Update: Kia Franklin and Roy Pearson and the $67 million pants

I’d like to make a correction. In my earlier post, I suggested that Milberg Weiss Justice Fellow Kia Franklin thought that Judge Roy Pearson’s $67 million lawsuit over a pair of pants was frivolous. I appear to have been mistaken in attributing such a common-sense view to her. Franklin has a lengthy post protesting that, while she thinks Pearson’s lawsuit is “ridiculous” and “crazy” (she has also called it “obscene”), she does not think it is “frivolous.” We regret the error.

But it is a useful illustration: when those who oppose civil justice reform say they don’t think frivolous litigation is a problem, it is because they define “frivolous litigation” so narrowly that even Roy Pearson’s lawsuit is not frivolous in their eyes. Well, that’s one way to make problems go away, by using doublespeak or narrow technical legal definitions to pretend they don’t exist instead of suggesting that there is a problem with the narrow technical legal definition.

A few other minor points:

1) For some reason, Franklin links to a post I wrote that says that it is inappropriate to judge attorneys by skin color, and criticizing the racism of law firms and clients who say otherwise, and claims that it is evidence that Overlawyered does not care about racial justice. It’s remarkably ironic that my position, taken directly from the words of Dr. Martin Luther King, Jr. (“I have a dream that my four little children will one day live in a nation where they will not be judged by the color of their skin but by the content of their character”) is being criticized by a thinktank named after other words of King, and remarkably sad at the same time that King’s ideals have been twisted so that those who fight in his name stand in direct opposition to his dream.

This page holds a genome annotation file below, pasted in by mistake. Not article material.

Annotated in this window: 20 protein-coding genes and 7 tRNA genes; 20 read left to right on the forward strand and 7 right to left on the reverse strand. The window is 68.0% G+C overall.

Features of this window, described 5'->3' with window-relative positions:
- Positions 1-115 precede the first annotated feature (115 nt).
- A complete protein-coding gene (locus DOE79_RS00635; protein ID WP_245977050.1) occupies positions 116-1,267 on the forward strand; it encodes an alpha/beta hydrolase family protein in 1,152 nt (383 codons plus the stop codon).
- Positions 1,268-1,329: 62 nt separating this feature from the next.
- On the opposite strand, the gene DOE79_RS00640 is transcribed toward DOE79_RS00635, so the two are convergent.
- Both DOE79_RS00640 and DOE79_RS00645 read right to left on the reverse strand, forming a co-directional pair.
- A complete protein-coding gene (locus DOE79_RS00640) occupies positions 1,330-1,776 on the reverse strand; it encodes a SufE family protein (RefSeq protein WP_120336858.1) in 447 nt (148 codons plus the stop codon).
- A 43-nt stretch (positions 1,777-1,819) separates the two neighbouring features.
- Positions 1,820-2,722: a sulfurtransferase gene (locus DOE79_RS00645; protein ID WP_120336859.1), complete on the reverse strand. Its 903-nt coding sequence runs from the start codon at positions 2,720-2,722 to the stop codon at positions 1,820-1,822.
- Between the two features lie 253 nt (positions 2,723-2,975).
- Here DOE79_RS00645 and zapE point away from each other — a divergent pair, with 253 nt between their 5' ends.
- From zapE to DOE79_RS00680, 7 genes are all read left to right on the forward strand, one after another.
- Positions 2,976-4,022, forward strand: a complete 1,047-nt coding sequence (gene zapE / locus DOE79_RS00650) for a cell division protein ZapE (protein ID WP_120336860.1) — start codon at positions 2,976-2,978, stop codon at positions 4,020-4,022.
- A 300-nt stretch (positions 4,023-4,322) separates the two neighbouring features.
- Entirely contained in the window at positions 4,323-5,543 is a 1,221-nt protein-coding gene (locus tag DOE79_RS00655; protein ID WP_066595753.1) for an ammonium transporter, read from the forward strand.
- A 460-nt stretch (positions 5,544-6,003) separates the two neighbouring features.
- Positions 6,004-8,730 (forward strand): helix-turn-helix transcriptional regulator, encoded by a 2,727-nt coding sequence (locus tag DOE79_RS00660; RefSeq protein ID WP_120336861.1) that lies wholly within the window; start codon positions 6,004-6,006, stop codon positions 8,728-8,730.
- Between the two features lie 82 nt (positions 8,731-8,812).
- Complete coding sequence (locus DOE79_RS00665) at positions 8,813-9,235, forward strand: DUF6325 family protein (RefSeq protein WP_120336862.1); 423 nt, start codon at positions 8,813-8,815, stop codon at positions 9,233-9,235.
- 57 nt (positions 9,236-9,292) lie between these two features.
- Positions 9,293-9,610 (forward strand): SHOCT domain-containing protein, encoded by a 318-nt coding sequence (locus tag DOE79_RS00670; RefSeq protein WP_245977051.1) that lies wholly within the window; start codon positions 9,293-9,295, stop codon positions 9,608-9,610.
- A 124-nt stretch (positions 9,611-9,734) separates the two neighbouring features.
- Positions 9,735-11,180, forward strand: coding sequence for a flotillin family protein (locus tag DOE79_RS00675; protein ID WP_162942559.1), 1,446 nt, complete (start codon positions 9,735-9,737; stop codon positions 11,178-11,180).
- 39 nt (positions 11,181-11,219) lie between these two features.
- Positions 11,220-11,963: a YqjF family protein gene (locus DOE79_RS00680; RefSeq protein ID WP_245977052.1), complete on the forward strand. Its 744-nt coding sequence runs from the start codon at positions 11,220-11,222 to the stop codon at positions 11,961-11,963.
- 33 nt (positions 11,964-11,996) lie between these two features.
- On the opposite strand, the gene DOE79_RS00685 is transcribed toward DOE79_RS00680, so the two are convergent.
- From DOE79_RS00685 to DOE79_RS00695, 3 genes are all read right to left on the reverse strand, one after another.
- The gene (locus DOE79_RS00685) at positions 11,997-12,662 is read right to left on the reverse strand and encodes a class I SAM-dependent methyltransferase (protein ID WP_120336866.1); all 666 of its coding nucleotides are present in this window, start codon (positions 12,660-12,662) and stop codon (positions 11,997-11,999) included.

2) Franklin repeats her statistical misrepresentation and falsely claims “it is consistent with the data.” Whether this is because she is being dishonest or because she hasn’t read the Public Citizen study she’s quoting is uncertain. And as we have previously noted, Public Citizen got its math wrong, yet Franklin continues to repeat the false statistic without defending or correcting it.

3) Is Judge Pearson poor? Well, when he filed his suit, he was unemployed, had an empty bank account (according to the court opinion on his divorce) and did not own a car. He is about to be unemployed again. Perhaps it was an exaggeration to call him poor, but he’s certainly not wealthy. The question remains why Franklin and ATLA feel it necessary to criticize someone delusional like Pearson when they are ignoring wealthier and more powerful attorneys like Tab Turner who bring even more ridiculous and crazy and obscene lawsuits that affect more than a single dry cleaner.